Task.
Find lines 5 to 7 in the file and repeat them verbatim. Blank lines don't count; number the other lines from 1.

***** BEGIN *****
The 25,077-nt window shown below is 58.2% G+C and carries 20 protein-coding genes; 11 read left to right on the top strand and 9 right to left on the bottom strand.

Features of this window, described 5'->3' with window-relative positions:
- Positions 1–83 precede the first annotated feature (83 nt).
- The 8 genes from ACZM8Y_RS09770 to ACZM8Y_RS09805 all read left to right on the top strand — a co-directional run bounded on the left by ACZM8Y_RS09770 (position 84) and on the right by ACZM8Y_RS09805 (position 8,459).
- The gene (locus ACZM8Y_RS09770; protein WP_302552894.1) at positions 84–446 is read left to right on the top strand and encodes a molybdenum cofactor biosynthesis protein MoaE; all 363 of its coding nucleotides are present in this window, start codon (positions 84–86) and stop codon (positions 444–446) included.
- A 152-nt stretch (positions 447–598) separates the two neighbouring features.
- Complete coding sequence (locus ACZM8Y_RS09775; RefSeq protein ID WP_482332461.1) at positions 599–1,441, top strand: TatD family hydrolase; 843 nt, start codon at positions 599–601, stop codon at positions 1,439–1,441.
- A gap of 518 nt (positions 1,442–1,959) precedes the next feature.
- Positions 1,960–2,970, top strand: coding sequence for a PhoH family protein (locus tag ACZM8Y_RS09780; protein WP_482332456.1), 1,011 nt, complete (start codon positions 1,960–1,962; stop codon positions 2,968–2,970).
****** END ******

- The gene (locus ACZM8Y_RS09770; protein WP_302552894.1) at positions 84–446 is read left to right on the top strand and encodes a molybdenum cofactor biosynthesis protein MoaE; all 363 of its coding nucleotides are present in this window, start codon (positions 84–86) and stop codon (positions 444–446) included.
- A 152-nt stretch (positions 447–598) separates the two neighbouring features.
- Complete coding sequence (locus ACZM8Y_RS09775; RefSeq protein ID WP_482332461.1) at positions 599–1,441, top strand: TatD family hydrolase; 843 nt, start codon at positions 599–601, stop codon at positions 1,439–1,441.